“You Always Exaggerate What I’m Saying”

  • Have you ever felt like your partner opts for really extreme examples or arguments when you have a disagreement? Perhaps you said, “Well everyone once in a while it really works when I raise my voice at the kids. They seem to finally hear what I’m saying.” Then your spouse comes back with some argument like, “So I guess it’s ok to yell at our kids 24/7, every day of the year?” Perhaps there is something really at play in such extreme arguing that none of us really knew was going on.
  • CRAZY RESEARCH – Dr. Dan Ariely, a professor at Duke University, mentioned research that found Israeli rightists were inclined to change their political views when they saw the extreme version of their political opinions. The study, published in 2014, discussed how researchers showed a pro-Israeli group a tourism video clip that was designed to present the Israeli-Palestinian conflict as a positive experience that underlied Israeli Jewish identity. The second video ended with the message, “We need the conflict in order to have the strongest army in the world.” Participants watched these videos multiple times over the course of the months leading up to the 2013 Israeli elections. Results showed that participants who’d seen the political videos were more likely to vote for a moderate party. Even one year after the study ended, the participants who’d seen the political videos showed a shift in their attitudes.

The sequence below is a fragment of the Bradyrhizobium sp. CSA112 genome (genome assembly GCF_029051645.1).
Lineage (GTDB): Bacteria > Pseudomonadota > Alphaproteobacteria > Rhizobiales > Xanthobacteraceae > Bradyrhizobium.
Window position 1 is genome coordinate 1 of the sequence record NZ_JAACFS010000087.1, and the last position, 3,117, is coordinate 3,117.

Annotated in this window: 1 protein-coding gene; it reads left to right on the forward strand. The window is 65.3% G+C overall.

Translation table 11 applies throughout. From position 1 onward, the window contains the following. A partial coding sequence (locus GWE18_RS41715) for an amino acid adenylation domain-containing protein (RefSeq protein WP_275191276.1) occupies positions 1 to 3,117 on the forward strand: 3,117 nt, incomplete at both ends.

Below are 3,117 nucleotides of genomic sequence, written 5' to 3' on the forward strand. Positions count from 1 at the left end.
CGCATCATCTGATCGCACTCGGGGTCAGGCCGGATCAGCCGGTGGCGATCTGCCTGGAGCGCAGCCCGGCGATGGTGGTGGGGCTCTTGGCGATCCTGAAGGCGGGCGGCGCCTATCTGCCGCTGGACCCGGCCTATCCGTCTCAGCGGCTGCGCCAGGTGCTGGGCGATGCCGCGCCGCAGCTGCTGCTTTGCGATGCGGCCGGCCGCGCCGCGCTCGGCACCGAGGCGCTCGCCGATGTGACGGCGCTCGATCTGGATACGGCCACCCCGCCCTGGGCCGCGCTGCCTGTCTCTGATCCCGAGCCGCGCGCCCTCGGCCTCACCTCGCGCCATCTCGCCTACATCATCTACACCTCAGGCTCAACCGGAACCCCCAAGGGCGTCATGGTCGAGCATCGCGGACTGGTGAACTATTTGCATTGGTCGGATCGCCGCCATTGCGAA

• TAKEAWAY- Researchers found that when people are given an extreme example of the behavior that they are trying to change, or an “absurd” example, then the participant is less like to activate the other persons defense mechanisms. Which means there will be less of a fight and over time, more likelihood to change. So instead of arguing that the “absurd” examples are stupid, just recognize that in time they may actually create more change than serious examples.

“If You Don’t Want My Opinion, Then Don’t Ask For It!”

  • Have you ever noticed that sometimes you ask your spouse for their opinion, only to end up fighting or being hurt by what they said or how they said it? Interestingly, it might be just as easy to ask for someone’s advice, and advice is given in a different way than an opinion is given.
  • CRAZY RESEARCH – Asking for someone’s opinion isn’t always the best way to get help according to Robert Cialdini, a professor emeritus at Arizona State University, and CEO and president of Influence at Work. While we typically ask for our boss’ input or feedback on a project, studies suggest that’s a mistake. Instead, we should ask for their advice. When you ask for someone’s opinion, they take a step or disconnect from you and your ideas in an effort to be objective. But when you ask for their advice, they stay connected to you and feel like they’re helping and collaborating more with you and they can be more subjective.
  • TAKEWAY- Asking for you partner’s ADVICE is a much better option than just hearing their OPINION on what you’re doing. By asking for their advice, you put them on a pedestal, elevating their point of view and you keep them closer to you and make them feel more like your partner. Go for advice, more than opinions.